On Saturday night I rested, took ibuprofen and made sure I had plenty of protein to try and help the muscle recover and this morning when I woke up it was not too sore. I decided to risk it and try it over a small distance. If it hurt, I’d just turn round and come home.

I’ve been relying on advice from a few pals lately and someone who has been a massive help has been the very lovely @IronPugsley who, being an Iron Man vet has been full of advice and reassurance. Thank you, D. X

One thing I’ll say to anyone going it alone: read blogs and use twitter to find other nutters to help put your mid at ease.

So. The run…

Mile 1 and 2 were a bit niggly but after that I fell into a nice steady pace of around 10.5 mins per mile (not fast but hey, this is a marathon. Not a sprint). The weather was pretty apocalyptic. The gusts of wind behind me were exceeding 50mph and the rain was essentially millions of tiny, cold bullets.

All was fine as I passed 6 miles. Last Sunday you couldn’t move for runners, walkers and dogs but this week only a few hardy folk were out. We waved and nodded and flashed, what I soon dubbed, “are we fucking mental” smiles at each other. A look that can only shared by those who truly understand one another’s stupidity and balls.

It was only when I reached 7 miles that it all went downhill. By this time I was working my way back. Into the wind. Through the 7 circles of hell. With the tiny, cold rain-bullets hitting me in the face and eyes so I couldn’t see.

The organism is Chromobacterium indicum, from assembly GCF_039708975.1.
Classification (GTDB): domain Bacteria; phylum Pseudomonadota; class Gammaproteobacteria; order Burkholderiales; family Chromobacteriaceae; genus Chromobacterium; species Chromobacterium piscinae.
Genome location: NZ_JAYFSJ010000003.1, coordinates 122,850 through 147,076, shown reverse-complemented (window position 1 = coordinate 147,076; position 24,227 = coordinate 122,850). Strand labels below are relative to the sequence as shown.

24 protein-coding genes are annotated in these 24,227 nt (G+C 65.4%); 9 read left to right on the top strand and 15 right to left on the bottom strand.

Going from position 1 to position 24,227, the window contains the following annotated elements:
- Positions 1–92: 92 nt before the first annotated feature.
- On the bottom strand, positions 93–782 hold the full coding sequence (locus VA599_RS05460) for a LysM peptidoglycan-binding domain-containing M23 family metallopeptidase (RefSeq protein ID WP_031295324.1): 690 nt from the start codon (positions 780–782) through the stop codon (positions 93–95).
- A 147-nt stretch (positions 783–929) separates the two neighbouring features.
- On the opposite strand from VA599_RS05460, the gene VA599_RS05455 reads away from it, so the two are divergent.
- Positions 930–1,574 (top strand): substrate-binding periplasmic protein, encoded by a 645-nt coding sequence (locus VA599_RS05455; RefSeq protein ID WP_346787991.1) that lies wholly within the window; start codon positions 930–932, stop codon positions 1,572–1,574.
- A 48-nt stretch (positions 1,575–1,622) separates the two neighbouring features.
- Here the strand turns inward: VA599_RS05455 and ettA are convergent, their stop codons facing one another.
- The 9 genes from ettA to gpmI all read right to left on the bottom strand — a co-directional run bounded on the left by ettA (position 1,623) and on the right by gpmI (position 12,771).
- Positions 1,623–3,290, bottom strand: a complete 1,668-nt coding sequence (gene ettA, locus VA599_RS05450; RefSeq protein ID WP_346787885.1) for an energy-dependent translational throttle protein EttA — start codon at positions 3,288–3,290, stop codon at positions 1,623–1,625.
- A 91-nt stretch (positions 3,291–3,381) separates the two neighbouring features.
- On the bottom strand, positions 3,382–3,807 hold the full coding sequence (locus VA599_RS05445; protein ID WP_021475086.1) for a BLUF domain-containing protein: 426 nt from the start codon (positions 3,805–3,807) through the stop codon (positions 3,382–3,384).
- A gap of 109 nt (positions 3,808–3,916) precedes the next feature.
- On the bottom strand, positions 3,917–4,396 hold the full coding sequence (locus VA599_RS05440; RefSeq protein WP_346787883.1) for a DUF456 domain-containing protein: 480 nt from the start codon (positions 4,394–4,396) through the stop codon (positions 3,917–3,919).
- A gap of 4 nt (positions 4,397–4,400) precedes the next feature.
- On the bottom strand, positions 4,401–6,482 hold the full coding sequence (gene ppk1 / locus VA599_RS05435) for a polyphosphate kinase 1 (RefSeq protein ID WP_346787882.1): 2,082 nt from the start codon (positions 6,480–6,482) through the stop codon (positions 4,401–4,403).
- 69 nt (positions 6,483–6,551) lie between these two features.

I passed a man who’d been blown off his bike. He was fine but I was beginning to realise that this was ultimately not going to end well. The More I pushed on, the more I hurt and I was absolutely drenched by rain, tears, snot and my soul trying to escape and run away.

Once I managed to somehow get to 10 miles without dying or drowning, I limped home where I wrung out my kit and collapsed on the floor.
I logged into my Facebook and discovered that my little sister had commented on my anxious status from earlier in the day.

I’ll leave you with what she said, because it applies to anyone undergoing the hardest training of their life to do something ridiculous and challenging.

“You can do it!!
I’ve sat here and read all these words of encouragement from your friends over the last few weeks but now it’s my turn.

We have been through more in a lifetime than most. We had to grow up fast, see things that will stay with us for the rest of our lives but through it all we have been together.